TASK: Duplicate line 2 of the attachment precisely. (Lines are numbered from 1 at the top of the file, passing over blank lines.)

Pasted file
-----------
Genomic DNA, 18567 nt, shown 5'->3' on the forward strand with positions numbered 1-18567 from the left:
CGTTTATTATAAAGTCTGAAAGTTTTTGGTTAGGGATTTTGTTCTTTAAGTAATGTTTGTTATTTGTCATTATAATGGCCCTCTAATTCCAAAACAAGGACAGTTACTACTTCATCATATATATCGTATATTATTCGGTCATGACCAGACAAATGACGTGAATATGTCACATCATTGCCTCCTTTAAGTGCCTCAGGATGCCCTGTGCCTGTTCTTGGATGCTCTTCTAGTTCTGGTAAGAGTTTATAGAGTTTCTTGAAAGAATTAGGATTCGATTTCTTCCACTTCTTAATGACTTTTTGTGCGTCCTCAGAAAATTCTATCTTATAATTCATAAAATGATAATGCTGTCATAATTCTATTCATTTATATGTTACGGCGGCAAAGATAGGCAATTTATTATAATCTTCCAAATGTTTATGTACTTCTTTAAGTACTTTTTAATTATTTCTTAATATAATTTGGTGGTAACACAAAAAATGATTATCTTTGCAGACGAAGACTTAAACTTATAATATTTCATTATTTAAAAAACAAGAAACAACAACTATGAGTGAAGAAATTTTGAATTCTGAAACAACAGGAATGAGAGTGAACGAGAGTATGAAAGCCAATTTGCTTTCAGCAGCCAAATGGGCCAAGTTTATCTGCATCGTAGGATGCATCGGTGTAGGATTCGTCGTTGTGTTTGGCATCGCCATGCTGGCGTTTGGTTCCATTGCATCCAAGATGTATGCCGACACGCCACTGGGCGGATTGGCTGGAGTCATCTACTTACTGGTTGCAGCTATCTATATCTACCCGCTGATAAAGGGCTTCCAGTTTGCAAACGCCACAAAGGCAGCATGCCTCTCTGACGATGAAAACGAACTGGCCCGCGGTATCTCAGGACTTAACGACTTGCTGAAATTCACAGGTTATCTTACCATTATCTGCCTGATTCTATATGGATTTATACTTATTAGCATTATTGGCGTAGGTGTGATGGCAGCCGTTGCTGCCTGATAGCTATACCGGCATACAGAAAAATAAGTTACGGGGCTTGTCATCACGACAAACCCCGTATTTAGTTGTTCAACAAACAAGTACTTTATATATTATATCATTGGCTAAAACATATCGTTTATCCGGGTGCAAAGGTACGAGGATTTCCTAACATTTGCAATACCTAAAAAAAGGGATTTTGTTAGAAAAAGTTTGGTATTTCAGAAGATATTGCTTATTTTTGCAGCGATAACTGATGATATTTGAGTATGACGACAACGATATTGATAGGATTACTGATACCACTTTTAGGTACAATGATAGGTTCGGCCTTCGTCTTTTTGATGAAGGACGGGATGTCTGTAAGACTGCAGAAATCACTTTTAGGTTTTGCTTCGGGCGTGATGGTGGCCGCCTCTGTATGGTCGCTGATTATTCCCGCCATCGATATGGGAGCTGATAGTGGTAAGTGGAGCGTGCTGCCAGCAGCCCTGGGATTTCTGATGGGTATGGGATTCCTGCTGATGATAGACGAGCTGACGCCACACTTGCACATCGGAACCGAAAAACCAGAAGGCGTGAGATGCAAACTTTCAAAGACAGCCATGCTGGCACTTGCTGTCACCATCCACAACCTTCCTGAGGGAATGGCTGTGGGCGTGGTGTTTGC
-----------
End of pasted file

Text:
CGTTTATTATAAAGTCTGAAAGTTTTTGGTTAGGGATTTTGTTCTTTAAGTAATGTTTGTTATTTGTCATTATAATGGCCCTCTAATTCCAAAACAAGGACAGTTACTACTTCATCATATATATCGTATATTATTCGGTCATGACCAGACAAATGACGTGAATATGTCACATCATTGCCTCCTTTAAGTGCCTCAGGATGCCCTGTGCCTGTTCTTGGATGCTCTTCTAGTTCTGGTAAGAGTTTATAGAGTTTCTTGAAAGAATTAGGATTCGATTTCTTCCACTTCTTAATGACTTTTTGTGCGTCCTCAGAAAATTCTATCTTATAATTCATAAAATGATAATGCTGTCATAATTCTATTCATTTATATGTTACGGCGGCAAAGATAGGCAATTTATTATAATCTTCCAAATGTTTATGTACTTCTTTAAGTACTTTTTAATTATTTCTTAATATAATTTGGTGGTAACACAAAAAATGATTATCTTTGCAGACGAAGACTTAAACTTATAATATTTCATTATTTAAAAAACAAGAAACAACAACTATGAGTGAAGAAATTTTGAATTCTGAAACAACAGGAATGAGAGTGAACGAGAGTATGAAAGCCAATTTGCTTTCAGCAGCCAAATGGGCCAAGTTTATCTGCATCGTAGGATGCATCGGTGTAGGATTCGTCGTTGTGTTTGGCATCGCCATGCTGGCGTTTGGTTCCATTGCATCCAAGATGTATGCCGACACGCCACTGGGCGGATTGGCTGGAGTCATCTACTTACTGGTTGCAGCTATCTATATCTACCCGCTGATAAAGGGCTTCCAGTTTGCAAACGCCACAAAGGCAGCATGCCTCTCTGACGATGAAAACGAACTGGCCCGCGGTATCTCAGGACTTAACGACTTGCTGAAATTCACAGGTTATCTTACCATTATCTGCCTGATTCTATATGGATTTATACTTATTAGCATTATTGGCGTAGGTGTGATGGCAGCCGTTGCTGCCTGATAGCTATACCGGCATACAGAAAAATAAGTTACGGGGCTTGTCATCACGACAAACCCCGTATTTAGTTGTTCAACAAACAAGTACTTTATATATTATATCATTGGCTAAAACATATCGTTTATCCGGGTGCAAAGGTACGAGGATTTCCTAACATTTGCAATACCTAAAAAAAGGGATTTTGTTAGAAAAAGTTTGGTATTTCAGAAGATATTGCTTATTTTTGCAGCGATAACTGATGATATTTGAGTATGACGACAACGATATTGATAGGATTACTGATACCACTTTTAGGTACAATGATAGGTTCGGCCTTCGTCTTTTTGATGAAGGACGGGATGTCTGTAAGACTGCAGAAATCACTTTTAGGTTTTGCTTCGGGCGTGATGGTGGCCGCCTCTGTATGGTCGCTGATTATTCCCGCCATCGATATGGGAGCTGATAGTGGTAAGTGGAGCGTGCTGCCAGCAGCCCTGGGATTTCTGATGGGTATGGGATTCCTGCTGATGATAGACGAGCTGACGCCACACTTGCACATCGGAACCGAAAAACCAGAAGGCGTGAGATGCAAACTTTCAAAGACAGCCATGCTGGCACTTGCTGTCACCATCCACAACCTTCCTGAGGGAATGGCTGTGGGCGTGGTGTTTGC